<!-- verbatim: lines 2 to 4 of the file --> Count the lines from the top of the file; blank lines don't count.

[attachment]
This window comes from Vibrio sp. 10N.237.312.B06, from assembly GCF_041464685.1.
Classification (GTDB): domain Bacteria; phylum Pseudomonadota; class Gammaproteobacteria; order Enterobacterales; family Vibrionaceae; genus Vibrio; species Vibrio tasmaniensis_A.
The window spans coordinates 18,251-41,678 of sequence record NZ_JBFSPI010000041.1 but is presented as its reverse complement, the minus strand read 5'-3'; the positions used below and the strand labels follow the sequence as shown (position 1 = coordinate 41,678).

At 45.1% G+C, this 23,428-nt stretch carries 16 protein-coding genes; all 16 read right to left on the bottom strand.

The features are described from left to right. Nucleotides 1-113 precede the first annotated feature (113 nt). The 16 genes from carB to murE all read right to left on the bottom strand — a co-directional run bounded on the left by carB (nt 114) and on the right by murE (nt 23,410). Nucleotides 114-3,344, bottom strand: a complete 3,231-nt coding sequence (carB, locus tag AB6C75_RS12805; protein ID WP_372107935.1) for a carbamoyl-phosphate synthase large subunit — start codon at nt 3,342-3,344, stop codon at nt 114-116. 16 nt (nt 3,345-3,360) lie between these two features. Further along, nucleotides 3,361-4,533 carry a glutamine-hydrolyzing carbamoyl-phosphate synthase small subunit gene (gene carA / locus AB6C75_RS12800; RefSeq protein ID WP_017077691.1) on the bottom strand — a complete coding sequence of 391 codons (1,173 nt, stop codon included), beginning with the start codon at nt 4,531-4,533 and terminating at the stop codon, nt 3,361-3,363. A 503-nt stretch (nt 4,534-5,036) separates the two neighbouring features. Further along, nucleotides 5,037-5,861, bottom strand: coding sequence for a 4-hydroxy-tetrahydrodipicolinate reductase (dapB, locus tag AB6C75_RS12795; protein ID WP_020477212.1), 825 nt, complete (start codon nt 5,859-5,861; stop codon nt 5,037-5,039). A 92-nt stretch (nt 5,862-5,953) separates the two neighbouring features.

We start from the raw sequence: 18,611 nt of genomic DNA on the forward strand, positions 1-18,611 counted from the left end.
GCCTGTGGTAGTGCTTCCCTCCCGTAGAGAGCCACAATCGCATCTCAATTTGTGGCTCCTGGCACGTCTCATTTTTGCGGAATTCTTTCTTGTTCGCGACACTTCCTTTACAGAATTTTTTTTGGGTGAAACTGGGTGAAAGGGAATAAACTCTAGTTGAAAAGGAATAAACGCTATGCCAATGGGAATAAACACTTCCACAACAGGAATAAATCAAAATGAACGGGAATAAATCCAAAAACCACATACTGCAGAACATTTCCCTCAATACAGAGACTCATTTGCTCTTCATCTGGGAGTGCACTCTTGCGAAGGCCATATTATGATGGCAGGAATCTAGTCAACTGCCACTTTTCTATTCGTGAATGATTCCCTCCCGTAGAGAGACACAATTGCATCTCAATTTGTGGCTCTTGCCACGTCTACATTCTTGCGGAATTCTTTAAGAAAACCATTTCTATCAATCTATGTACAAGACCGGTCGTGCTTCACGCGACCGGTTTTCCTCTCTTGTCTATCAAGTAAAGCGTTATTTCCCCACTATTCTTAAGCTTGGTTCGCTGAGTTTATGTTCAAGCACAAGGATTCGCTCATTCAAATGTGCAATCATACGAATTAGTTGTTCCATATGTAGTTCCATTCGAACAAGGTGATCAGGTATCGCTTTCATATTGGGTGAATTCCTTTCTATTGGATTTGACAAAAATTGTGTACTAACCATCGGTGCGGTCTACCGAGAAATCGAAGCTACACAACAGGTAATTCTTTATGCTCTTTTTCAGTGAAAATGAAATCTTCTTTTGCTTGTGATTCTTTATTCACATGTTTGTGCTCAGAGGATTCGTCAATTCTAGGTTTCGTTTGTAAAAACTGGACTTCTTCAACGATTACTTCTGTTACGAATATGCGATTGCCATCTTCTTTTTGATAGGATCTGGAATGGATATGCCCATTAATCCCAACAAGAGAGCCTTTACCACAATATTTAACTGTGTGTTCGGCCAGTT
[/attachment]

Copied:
Classification (GTDB): domain Bacteria; phylum Pseudomonadota; class Gammaproteobacteria; order Enterobacterales; family Vibrionaceae; genus Vibrio; species Vibrio tasmaniensis_A.
The window spans coordinates 18,251-41,678 of sequence record NZ_JBFSPI010000041.1 but is presented as its reverse complement, the minus strand read 5'-3'; the positions used below and the strand labels follow the sequence as shown (position 1 = coordinate 41,678).

At 45.1% G+C, this 23,428-nt stretch carries 16 protein-coding genes; all 16 read right to left on the bottom strand.